Overcooked is one of the most original titles made in the last five years or so. After its initial announcement, I followed it diligently. Its cute visual style was instantly gripping, and its concept seemed incredibly smart. Shortly after, Team17 picked up the publishing rights, further hinting that something great was in the works. The two man team at Ghost Town Games now had the backing and support of a well-known publisher, making things shape up quite nicely. After its release, I had the awesome pleasure of reviewing its freshman outing, and I was not disappointed in the slightest. I actually wanted more, much more, and the small DLC offerings that came out were not enough to satisfy my appetite. Those second helpings finally hit this summer, and I have had a blast getting back in the kitchen. Overcooked 2 is here, and it is every bit as good as the first.
For those unfamiliar, the Overcooked series see’s up to four players taking their talents into the kitchen in an effort to produce as many completed dishes as they can in a set amount of time. This gameplay is eased into in earlier levels, allowing you to test your culinary abilities before you get to the big leagues. The execution is simple: know your recipe, prep and cook, plate and deliver. Doing this smoothly and consistently means happy customers, which in turn means higher scores. Everything is not as simple as cut, cook, and clean though. Levels are wittily and uniquely designed. They come with a catch, as they often have deterrents that players must work around in order to succeed. Lava, portals, and splitting earth are just a few of the oddities in the kitchen that can make it more of a nightmare than having Gordon Ramsay find out that you have no lamb sauce. Working together is the only sure fire way to make sure you take home the most tips, and co-op gameplay is what the game was made for.
Each level has a set amount of time, and the more you can produce within that time the more score you end with. During the campaign mode, you need to earn up to three stars on each level to progress. More points means more stars. All levels can be done with any combination of one to four players. The more players, the more points needed to earn stars. Each new dish starts with a quick overview, explaining what ingredients you need and how to cook them. After that, you are on your own. Grab ingredients and start chopping (in most cases) and the insanity will ensue. Boil noodles, bake your pizza, and slice those veggies, because there is a whole slew of recipes to make. Sushi, Burritos, Cakes, and more have all made their way to the recipe book. In addition to new recipes, some new mechanics have come to the kitchen too. You can now THROW ingredients, that’s right, throw them. It’s a move that probably happens at fast food restaurants all the time, but now you can do it in the DIGITAL WORLD! It’s actually great, specifically for co-op, as it will save you from running back and forth. This is particularly helpful for levels that have gaps in the floor or moving. It is also helpful in single player, as you can throw ingredients into the respective cookware, which if on the burner, gets things cooking from a distance. Note: You cannot throw cooked ingredients, only raw! That crosses the unsanitary line.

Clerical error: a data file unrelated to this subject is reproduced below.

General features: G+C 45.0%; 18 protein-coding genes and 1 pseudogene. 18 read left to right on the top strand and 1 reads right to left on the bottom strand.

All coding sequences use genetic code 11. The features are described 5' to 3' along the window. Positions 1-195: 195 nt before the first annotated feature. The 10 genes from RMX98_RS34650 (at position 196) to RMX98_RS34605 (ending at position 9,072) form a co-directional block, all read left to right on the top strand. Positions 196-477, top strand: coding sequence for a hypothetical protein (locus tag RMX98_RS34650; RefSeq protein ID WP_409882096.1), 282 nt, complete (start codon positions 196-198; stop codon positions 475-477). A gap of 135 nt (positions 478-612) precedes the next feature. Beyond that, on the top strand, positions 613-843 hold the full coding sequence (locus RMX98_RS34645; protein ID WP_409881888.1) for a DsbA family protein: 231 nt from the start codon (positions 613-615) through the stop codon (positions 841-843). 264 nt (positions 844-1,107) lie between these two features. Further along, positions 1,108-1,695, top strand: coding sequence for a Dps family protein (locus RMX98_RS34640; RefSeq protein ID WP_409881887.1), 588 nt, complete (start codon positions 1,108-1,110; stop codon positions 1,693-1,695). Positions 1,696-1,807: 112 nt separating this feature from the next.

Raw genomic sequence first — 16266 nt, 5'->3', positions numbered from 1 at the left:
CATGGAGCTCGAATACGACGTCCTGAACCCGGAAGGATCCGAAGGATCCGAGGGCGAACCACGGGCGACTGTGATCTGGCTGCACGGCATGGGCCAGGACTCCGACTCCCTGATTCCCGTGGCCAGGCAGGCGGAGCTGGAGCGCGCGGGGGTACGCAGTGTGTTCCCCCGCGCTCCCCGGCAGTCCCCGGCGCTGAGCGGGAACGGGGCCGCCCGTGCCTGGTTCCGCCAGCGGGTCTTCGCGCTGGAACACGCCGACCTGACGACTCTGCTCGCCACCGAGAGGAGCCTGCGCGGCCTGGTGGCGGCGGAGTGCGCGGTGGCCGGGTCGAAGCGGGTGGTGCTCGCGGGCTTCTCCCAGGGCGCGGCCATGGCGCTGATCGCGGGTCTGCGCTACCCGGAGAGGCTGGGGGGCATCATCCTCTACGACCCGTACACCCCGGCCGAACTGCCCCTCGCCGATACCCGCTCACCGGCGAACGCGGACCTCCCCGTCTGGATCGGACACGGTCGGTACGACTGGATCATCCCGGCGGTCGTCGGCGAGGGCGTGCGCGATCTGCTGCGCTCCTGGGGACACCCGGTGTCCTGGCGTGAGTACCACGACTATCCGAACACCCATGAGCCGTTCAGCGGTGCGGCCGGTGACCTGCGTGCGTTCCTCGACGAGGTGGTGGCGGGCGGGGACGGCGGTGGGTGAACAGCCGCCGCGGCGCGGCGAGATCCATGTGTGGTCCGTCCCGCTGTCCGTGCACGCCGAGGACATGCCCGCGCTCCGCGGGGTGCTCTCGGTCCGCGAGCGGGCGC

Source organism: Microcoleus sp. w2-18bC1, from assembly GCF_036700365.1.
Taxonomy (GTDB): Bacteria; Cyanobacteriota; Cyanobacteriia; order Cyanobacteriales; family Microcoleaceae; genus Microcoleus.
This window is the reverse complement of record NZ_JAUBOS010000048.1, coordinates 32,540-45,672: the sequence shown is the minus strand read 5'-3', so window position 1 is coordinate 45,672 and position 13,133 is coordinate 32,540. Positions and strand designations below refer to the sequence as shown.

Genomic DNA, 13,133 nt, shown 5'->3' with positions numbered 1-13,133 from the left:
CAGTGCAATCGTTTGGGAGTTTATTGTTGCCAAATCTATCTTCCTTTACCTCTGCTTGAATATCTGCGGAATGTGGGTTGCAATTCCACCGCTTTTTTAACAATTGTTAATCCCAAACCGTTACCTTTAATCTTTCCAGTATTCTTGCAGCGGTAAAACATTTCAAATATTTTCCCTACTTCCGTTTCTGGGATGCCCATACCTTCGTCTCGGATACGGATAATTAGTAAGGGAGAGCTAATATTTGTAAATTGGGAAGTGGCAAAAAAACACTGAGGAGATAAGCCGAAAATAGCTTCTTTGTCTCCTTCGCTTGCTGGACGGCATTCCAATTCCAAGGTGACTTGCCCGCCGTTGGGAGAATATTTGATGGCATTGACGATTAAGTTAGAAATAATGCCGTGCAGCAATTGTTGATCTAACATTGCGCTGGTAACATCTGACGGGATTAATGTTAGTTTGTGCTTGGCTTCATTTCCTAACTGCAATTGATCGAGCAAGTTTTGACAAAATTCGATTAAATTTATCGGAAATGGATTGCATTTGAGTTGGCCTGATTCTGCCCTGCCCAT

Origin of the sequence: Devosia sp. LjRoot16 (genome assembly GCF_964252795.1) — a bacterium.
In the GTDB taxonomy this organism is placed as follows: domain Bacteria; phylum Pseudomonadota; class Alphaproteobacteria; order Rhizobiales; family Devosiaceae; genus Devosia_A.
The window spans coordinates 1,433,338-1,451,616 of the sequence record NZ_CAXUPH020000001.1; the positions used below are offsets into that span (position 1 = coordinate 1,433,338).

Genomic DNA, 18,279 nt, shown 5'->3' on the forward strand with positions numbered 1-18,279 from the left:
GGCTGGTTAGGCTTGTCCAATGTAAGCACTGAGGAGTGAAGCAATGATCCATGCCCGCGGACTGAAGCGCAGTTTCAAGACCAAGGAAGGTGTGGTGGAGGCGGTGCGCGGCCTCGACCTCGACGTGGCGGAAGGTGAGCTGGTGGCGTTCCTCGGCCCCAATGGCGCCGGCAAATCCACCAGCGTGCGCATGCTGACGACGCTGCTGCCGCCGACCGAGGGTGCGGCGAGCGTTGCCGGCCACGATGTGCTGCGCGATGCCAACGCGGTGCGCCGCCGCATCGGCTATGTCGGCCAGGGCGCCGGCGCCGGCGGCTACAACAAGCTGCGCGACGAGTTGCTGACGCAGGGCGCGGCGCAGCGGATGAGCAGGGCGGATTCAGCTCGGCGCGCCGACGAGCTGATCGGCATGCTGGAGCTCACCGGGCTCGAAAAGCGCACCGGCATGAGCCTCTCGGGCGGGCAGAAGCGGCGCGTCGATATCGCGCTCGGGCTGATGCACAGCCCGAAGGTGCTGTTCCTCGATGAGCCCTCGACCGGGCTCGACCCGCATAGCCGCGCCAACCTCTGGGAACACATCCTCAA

Also new this time around are some gameplay modes, including head to head battles, online play, and arcade mode, the latter of which is my personal favorite of the three. This randomizes levels, allowing you to play without the worry of picking. Though it switches things up, I did not find it rewarding long-term, which is probably the series biggest hurdle to overcome. Aside from star gathering, there needs to be something that makes it worth playing after you beat it. The other hurdle almost certainly is single player, as it is still significantly less fun than co-op. As a whole package, yes, Overcooked 2 is definitely recommendable, but if you are the solo type, either bring some friends along or pass on playing. It’s just not the most fun to manage two characters in a time controlled situation when zero AI help is involved.
Overcooked 2 is a great follow up to such a well done first entry. It has all the charm of the original and then some, and does not worry about introducing a burdening plot line outside of the goofy basics. It keeps things simple and clean, while introducing new mechanics and modes that please the palette. Ghost Town Games has my eternal, endearing love for this series, and I cannot wait to (hopefully) play a new entry every other year. All I ask is now for a level editor, you know, the one I suggested in my first review that uh, must have been overlooked. But now, another suggestion as we part ways. GIVE ME A MANAGEMENT STYLED SPIN OFF. I would love to start my own restaurant within the Overcooked world that lets you run the show from a different perspective. But that is just my two-cents. Overcooked 2 is great, and if you loved the first one, there is no excuse not to make partake in seconds.
*Note: A copy of this game was provided for the purpose of the review.
Final sCore: 9/10
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